Everyone wants a Starbucks or Cisco.  But I'd prefer to own some company making oil filters that has fantastic profit margins, little competition but is limited in how they can grow.

We have a board full of dreamers who are planning for that one day when they're running $5b or $10b.
You are 100% correct. I didn't want to get into all the nuances about business in one post. Of course this is what Berkshire initially set out to do. Solve that growth ceiling by buying companies with good ROIC by buying them and engineer growth by taking their cash flow and buy other like companies.

The issue with is that those kind of companies don't really have a reason to be public. Case in point, the companies that BRK bought were private. Now I'm sure that there are cases where these guys are not very good at corporate finance but I didn't say that there are no companies like that. My point was that they would be very rare and definitely not available all the time when one want to go shopping.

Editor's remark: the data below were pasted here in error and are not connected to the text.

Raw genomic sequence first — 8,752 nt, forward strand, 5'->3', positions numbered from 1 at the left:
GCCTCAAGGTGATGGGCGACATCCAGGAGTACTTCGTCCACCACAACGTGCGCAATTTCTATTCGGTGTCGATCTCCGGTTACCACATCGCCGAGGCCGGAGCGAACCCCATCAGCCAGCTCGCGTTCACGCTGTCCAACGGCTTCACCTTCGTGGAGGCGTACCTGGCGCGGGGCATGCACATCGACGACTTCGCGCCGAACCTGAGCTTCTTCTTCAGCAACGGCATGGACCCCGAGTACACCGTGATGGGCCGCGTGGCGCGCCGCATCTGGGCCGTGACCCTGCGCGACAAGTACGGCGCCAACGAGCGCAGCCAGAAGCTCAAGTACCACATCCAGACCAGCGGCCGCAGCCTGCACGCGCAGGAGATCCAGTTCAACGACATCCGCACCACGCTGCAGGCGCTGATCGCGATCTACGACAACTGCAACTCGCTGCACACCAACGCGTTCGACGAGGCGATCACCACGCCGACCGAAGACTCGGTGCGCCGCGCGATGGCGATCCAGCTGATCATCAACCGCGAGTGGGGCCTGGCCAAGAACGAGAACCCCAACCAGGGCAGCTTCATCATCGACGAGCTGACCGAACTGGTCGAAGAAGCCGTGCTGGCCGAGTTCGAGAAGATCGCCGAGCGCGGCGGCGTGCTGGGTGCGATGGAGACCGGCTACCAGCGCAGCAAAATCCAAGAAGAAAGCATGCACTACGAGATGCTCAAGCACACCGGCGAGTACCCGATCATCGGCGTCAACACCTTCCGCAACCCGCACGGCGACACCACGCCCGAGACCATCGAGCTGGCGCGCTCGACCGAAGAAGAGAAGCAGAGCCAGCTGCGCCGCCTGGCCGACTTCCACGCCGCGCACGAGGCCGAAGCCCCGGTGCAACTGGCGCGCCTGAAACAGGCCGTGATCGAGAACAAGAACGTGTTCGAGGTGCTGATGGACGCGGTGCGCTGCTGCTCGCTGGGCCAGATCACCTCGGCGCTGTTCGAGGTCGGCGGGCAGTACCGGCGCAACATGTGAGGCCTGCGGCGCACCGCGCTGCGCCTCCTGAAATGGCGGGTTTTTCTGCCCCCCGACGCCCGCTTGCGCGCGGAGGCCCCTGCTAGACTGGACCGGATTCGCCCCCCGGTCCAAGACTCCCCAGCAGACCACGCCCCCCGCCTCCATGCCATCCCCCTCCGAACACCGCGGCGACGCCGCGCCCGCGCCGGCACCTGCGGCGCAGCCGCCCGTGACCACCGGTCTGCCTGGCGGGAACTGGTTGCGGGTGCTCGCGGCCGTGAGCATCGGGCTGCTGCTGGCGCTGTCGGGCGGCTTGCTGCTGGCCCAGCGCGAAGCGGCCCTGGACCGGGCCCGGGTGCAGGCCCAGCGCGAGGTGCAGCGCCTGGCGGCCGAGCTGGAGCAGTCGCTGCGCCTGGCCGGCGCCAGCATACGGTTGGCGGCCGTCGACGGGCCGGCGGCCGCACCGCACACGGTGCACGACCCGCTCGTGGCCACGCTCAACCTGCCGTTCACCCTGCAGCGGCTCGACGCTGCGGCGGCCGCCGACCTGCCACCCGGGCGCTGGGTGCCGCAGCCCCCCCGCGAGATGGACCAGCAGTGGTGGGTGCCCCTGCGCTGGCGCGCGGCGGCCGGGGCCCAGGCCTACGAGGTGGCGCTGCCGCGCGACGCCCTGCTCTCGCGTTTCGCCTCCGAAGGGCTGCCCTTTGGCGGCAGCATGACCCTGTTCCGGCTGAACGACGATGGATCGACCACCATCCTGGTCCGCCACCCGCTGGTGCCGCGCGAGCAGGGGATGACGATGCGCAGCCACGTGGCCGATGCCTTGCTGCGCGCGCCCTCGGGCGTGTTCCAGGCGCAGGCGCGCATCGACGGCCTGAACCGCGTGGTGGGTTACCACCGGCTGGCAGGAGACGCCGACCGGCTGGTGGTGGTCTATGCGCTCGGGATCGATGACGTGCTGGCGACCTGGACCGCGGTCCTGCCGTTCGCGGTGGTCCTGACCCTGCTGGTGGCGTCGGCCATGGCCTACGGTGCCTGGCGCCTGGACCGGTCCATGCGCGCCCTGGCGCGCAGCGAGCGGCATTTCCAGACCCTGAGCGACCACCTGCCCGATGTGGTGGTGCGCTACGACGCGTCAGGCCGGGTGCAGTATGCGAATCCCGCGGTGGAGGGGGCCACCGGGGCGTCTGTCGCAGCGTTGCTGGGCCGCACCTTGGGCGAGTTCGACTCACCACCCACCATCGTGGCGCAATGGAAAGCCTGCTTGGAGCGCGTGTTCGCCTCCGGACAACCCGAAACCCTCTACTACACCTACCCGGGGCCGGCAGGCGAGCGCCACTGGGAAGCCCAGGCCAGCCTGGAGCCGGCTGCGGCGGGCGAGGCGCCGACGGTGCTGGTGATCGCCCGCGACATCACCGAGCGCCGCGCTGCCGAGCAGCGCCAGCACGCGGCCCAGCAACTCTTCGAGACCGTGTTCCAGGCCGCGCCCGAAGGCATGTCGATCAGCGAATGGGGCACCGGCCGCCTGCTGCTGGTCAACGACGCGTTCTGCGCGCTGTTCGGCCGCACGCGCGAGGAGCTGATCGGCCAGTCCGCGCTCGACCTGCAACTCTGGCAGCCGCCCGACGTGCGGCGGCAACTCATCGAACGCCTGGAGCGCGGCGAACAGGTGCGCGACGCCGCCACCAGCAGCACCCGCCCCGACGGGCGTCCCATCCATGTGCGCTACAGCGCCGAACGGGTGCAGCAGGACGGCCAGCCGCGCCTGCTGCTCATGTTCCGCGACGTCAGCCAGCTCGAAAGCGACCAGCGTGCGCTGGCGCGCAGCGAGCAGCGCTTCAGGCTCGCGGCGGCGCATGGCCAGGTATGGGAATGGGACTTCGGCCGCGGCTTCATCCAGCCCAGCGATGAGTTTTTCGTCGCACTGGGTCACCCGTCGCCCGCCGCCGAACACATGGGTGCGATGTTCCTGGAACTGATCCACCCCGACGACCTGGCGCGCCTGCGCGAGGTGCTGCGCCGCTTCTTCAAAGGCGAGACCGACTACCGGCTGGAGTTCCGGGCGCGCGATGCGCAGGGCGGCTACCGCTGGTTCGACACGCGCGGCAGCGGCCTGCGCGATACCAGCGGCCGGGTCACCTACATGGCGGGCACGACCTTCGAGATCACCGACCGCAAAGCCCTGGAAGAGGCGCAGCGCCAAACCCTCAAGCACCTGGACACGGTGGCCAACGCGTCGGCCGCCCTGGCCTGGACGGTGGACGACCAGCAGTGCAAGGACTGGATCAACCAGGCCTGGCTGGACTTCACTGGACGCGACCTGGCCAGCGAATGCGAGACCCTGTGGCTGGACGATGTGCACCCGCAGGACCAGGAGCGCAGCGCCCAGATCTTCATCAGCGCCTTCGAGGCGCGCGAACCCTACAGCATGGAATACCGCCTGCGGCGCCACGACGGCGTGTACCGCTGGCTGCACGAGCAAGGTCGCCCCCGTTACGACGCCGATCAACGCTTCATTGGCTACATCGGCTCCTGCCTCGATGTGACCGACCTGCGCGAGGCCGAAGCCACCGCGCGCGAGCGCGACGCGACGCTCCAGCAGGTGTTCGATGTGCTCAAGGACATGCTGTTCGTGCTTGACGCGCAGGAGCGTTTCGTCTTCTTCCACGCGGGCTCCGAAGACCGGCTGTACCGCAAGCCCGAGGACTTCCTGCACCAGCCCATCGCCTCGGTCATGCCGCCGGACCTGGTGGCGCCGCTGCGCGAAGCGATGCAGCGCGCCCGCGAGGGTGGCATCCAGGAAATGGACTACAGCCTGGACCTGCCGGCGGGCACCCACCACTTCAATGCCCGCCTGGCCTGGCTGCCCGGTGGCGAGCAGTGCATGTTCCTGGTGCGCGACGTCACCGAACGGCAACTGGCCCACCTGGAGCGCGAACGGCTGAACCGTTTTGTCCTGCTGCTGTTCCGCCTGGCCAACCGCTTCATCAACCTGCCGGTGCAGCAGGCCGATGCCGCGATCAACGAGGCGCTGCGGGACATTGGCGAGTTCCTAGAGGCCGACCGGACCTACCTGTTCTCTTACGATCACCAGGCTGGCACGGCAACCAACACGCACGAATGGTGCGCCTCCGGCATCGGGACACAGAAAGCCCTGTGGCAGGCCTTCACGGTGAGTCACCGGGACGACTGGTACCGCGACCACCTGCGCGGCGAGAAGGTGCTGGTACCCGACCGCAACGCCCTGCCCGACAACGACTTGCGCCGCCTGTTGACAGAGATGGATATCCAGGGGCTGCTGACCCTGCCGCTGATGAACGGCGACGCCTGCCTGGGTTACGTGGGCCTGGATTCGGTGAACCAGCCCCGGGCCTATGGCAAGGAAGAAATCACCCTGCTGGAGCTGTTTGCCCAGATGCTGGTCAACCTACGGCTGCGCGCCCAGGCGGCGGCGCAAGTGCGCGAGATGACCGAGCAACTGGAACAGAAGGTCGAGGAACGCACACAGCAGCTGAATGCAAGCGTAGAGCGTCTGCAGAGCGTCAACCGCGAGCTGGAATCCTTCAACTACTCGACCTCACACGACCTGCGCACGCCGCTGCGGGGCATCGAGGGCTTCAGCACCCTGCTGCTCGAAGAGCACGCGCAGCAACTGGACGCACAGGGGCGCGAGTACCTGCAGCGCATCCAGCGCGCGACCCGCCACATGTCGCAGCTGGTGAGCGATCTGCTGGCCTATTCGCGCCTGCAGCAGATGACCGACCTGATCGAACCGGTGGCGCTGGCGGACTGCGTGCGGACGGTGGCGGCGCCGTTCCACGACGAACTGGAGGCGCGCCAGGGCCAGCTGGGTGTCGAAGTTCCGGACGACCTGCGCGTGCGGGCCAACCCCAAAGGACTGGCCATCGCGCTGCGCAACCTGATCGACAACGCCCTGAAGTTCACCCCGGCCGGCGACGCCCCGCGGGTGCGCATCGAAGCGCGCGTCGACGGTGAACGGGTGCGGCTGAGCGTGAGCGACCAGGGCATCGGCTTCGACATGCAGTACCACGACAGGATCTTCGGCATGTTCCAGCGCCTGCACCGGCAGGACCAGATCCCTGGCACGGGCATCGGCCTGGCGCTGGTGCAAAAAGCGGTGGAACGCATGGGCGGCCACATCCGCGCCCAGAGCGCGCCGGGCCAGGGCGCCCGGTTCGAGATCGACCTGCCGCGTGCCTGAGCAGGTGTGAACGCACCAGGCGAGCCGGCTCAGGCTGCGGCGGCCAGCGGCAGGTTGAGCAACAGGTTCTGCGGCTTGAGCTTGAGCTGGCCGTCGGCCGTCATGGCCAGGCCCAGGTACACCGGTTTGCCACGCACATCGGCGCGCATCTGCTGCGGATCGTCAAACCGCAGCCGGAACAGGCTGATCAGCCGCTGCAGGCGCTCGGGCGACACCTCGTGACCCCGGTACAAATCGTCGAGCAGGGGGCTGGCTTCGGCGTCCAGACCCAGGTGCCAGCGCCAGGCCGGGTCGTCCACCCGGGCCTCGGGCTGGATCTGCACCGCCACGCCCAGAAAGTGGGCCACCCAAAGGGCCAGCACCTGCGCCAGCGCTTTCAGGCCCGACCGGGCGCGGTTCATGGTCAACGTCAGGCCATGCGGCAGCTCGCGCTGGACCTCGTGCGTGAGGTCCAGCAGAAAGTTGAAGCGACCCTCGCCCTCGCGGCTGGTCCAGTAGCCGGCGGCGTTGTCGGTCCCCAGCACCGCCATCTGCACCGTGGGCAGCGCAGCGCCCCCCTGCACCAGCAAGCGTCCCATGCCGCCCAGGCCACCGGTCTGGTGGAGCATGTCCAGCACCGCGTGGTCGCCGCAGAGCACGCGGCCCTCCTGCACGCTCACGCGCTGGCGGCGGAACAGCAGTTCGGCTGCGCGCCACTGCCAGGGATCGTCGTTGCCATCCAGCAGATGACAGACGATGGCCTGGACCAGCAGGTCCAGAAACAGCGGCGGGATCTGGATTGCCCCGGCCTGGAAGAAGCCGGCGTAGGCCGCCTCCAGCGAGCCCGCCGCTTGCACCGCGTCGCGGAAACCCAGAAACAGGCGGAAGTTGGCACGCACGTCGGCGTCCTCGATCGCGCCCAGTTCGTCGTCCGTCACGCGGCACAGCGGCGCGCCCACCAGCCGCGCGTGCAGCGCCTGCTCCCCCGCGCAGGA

kab60

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Re: Buffett's 50% per year on small sums
« Reply #22 on: October 28, 2016, 12:04:22 AM »


If you're looking at small companies. Then they're probably not very good companies. Because the fact is that compounders compound so good companies tend to get big.


I think this is wrong but taken as religion.  No, there are wonderful small companies, but they're stuck in a niche making excellent non-scalable returns.  This is what most successful businesses find themselves in.  They hit a growth ceiling, but can make phenomenal returns in their little niche.  These are indeed excellent businesses.